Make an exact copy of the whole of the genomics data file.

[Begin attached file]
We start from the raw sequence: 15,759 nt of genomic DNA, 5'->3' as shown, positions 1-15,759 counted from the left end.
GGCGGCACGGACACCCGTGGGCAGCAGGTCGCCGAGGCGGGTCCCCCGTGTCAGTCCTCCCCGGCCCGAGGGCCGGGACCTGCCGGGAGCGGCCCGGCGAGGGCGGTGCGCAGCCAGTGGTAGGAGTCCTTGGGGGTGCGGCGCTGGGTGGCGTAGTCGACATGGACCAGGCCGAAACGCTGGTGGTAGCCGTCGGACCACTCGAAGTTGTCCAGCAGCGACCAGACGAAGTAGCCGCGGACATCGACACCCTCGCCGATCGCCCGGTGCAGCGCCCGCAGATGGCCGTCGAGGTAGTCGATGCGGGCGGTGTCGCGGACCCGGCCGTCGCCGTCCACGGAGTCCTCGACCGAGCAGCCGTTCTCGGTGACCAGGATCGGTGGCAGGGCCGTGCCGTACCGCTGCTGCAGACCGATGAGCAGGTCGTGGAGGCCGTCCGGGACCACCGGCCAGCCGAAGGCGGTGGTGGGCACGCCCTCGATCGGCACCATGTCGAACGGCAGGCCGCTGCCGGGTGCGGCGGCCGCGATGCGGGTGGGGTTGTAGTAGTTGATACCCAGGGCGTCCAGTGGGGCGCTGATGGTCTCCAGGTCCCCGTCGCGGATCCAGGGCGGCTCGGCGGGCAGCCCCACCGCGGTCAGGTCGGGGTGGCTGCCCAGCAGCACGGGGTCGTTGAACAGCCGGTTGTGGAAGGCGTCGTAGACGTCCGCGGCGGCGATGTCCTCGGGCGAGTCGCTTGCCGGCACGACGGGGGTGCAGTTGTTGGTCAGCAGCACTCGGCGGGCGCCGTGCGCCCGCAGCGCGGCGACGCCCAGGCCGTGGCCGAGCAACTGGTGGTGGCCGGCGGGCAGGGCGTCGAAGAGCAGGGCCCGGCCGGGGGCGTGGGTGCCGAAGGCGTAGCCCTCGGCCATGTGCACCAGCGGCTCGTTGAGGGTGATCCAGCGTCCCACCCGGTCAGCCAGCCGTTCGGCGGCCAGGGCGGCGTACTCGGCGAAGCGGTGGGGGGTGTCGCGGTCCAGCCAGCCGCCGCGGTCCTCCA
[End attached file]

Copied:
We start from the raw sequence: 15,759 nt of genomic DNA, 5'->3' as shown, positions 1-15,759 counted from the left end.
GGCGGCACGGACACCCGTGGGCAGCAGGTCGCCGAGGCGGGTCCCCCGTGTCAGTCCTCCCCGGCCCGAGGGCCGGGACCTGCCGGGAGCGGCCCGGCGAGGGCGGTGCGCAGCCAGTGGTAGGAGTCCTTGGGGGTGCGGCGCTGGGTGGCGTAGTCGACATGGACCAGGCCGAAACGCTGGTGGTAGCCGTCGGACCACTCGAAGTTGTCCAGCAGCGACCAGACGAAGTAGCCGCGGACATCGACACCCTCGCCGATCGCCCGGTGCAGCGCCCGCAGATGGCCGTCGAGGTAGTCGATGCGGGCGGTGTCGCGGACCCGGCCGTCGCCGTCCACGGAGTCCTCGACCGAGCAGCCGTTCTCGGTGACCAGGATCGGTGGCAGGGCCGTGCCGTACCGCTGCTGCAGACCGATGAGCAGGTCGTGGAGGCCGTCCGGGACCACCGGCCAGCCGAAGGCGGTGGTGGGCACGCCCTCGATCGGCACCATGTCGAACGGCAGGCCGCTGCCGGGTGCGGCGGCCGCGATGCGGGTGGGGTTGTAGTAGTTGATACCCAGGGCGTCCAGTGGGGCGCTGATGGTCTCCAGGTCCCCGTCGCGGATCCAGGGCGGCTCGGCGGGCAGCCCCACCGCGGTCAGGTCGGGGTGGCTGCCCAGCAGCACGGGGTCGTTGAACAGCCGGTTGTGGAAGGCGTCGTAGACGTCCGCGGCGGCGATGTCCTCGGGCGAGTCGCTTGCCGGCACGACGGGGGTGCAGTTGTTGGTCAGCAGCACTCGGCGGGCGCCGTGCGCCCGCAGCGCGGCGACGCCCAGGCCGTGGCCGAGCAACTGGTGGTGGCCGGCGGGCAGGGCGTCGAAGAGCAGGGCCCGGCCGGGGGCGTGGGTGCCGAAGGCGTAGCCCTCGGCCATGTGCACCAGCGGCTCGTTGAGGGTGATCCAGCGTCCCACCCGGTCAGCCAGCCGTTCGGCGGCCAGGGCGGCGTACTCGGCGAAGCGGTGGGGGGTGTCGCGGTCCAGCCAGCCGCCGCGGTCCTCCA